What You Should Know About Bulk Sunscreens

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Spending a considerable amount of time under the sun leaves our delicate skin cells vulnerable to damage from the sun’s ultraviolet radiation. This is why it is important to protect your skin with the right protection methods.

Sunscreens are a great and efficient way to protect the skin from absorbing the harmful ultraviolet radiation of the sun. If you’re one who spends a lot of time outdoors, having a bulk sunscreen at your disposal will help a lot.

How does Sunscreen Work?

All sunscreen types have two main components. The emulsion and the active ingredient. The emulsion (cream, lotion, milk, oil, foam or gel) is what carries the active ingredients. It affects how the sunscreen feels, smells and how it sticks to the skin. It is responsible for preserving the product so it lasts long.

The active ingredient does the work of protecting the skin from the sun. It is divided into two categories: UV reflectors and UV absorbers.

UV Reflectors

UV Reflectors, also called physical sunscreens, are made up of inorganic UV filters that block, scatter or reflect the sun rays before they enter the skin. They are known as physical blockers where they sit on top of the skin acting as shields rather than being absorbed into the skin.

These physical blockers are minerals such as titanium dioxide or zinc oxide. These two ingredients are least likely to cause skin reactions. Most UV reflectors are less likely to clog the skin pores.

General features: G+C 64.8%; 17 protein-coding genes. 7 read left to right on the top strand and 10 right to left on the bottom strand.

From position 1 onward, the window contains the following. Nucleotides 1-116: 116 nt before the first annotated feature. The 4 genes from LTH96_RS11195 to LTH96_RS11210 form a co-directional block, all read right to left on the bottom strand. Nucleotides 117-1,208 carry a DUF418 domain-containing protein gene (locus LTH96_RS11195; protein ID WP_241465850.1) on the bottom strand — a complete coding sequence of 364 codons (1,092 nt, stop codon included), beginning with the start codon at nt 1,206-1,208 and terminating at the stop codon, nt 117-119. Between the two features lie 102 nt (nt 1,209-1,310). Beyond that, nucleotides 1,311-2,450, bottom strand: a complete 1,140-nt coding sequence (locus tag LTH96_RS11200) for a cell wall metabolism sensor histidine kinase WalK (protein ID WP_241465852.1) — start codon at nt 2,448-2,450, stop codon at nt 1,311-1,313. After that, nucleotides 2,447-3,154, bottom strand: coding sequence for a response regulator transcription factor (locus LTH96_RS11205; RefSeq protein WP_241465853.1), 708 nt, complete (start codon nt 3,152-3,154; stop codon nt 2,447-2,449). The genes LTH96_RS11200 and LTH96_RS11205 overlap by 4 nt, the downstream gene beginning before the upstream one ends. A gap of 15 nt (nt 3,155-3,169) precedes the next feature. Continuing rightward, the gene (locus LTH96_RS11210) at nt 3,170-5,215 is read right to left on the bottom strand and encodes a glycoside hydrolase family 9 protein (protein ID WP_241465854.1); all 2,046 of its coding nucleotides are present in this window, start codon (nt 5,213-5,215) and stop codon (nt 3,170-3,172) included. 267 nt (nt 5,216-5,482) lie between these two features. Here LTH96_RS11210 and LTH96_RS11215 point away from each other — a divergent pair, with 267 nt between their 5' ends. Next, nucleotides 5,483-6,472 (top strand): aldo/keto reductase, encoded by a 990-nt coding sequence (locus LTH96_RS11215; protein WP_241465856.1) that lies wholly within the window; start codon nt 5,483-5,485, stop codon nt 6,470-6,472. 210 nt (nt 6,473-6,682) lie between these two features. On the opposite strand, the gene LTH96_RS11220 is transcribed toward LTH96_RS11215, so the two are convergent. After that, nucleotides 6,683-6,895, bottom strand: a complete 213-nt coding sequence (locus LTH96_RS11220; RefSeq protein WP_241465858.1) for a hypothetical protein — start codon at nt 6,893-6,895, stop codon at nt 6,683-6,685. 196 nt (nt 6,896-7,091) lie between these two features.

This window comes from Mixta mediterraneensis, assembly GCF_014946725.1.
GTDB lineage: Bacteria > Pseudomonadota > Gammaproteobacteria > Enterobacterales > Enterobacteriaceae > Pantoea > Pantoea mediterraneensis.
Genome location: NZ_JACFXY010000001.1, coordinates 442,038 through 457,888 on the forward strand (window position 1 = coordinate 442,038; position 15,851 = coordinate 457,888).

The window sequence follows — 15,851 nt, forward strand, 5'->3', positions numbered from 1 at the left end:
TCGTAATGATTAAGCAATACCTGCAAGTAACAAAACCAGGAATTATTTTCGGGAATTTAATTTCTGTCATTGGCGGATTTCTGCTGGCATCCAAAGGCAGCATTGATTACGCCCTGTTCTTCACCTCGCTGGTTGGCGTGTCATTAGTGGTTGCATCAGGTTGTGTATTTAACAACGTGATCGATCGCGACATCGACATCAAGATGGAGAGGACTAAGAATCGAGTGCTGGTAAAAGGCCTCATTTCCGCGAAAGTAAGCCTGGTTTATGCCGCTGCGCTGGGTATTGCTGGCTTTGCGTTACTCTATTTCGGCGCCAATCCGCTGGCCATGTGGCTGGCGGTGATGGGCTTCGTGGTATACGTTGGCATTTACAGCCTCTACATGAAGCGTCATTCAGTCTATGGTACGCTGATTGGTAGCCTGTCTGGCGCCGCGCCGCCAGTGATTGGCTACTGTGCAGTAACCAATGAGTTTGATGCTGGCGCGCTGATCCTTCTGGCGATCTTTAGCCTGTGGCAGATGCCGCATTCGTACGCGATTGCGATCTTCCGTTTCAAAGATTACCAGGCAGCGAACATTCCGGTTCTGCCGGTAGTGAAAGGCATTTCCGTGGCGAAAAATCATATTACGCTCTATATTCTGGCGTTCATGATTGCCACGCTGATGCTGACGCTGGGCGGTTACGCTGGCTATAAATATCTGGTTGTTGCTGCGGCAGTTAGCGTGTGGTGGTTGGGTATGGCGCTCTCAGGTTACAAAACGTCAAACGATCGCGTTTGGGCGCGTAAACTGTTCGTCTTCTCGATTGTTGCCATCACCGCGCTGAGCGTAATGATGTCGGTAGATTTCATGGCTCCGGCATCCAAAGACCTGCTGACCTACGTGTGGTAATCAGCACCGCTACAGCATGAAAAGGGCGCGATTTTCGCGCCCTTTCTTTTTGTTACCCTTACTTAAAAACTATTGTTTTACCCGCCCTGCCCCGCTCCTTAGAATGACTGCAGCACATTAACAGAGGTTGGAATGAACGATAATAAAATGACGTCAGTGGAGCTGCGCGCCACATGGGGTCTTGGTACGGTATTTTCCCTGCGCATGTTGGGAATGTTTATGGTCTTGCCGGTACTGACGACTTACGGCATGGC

UV Absorbers

UV absorbers, also called chemical sunscreens, work in a different way. They contain carbon based active ingredients which are designed to absorb the sun’s UV radiation on contact. They are made up of organic compounds that cause a chemical reaction when exposed to the sun rays. This process changes the UV radiation into a low heat which is then expelled from the skin.

What does SPF Mean?

Sunscreen doesn’t provide a total block but only a screen which means a small amount of UV radiation can still get on the skin.

Sun Protection Factor (SPF) is the measure of how much UV radiation that gets past the screen. The higher the SPF the greater the block.

This means that if it takes the skin 15 minutes to have skin burns, applying a sunscreen with SPF 50 would slow down the rate of burning to a point whereby it would take 50 times longer to do damage. Whereas, an SPF 30 sunscreen would slow down the rate by 30.

There are areas of the body that are more susceptible to sunburns simply for the fact that they get more sun contact. These areas might need a little bit more protection or more frequent application.

Conclusion

Sunscreens have proven to be an important product used to shield the skin against the harmful UV radiation of the skin. Greater awareness about the risks of constant exposure to the sun such as skin cancer, has increased the demand for the use of sunscreens. Using sunscreen regularly will help in decreasing the risks of various skin problems caused by UV radiation exposure.

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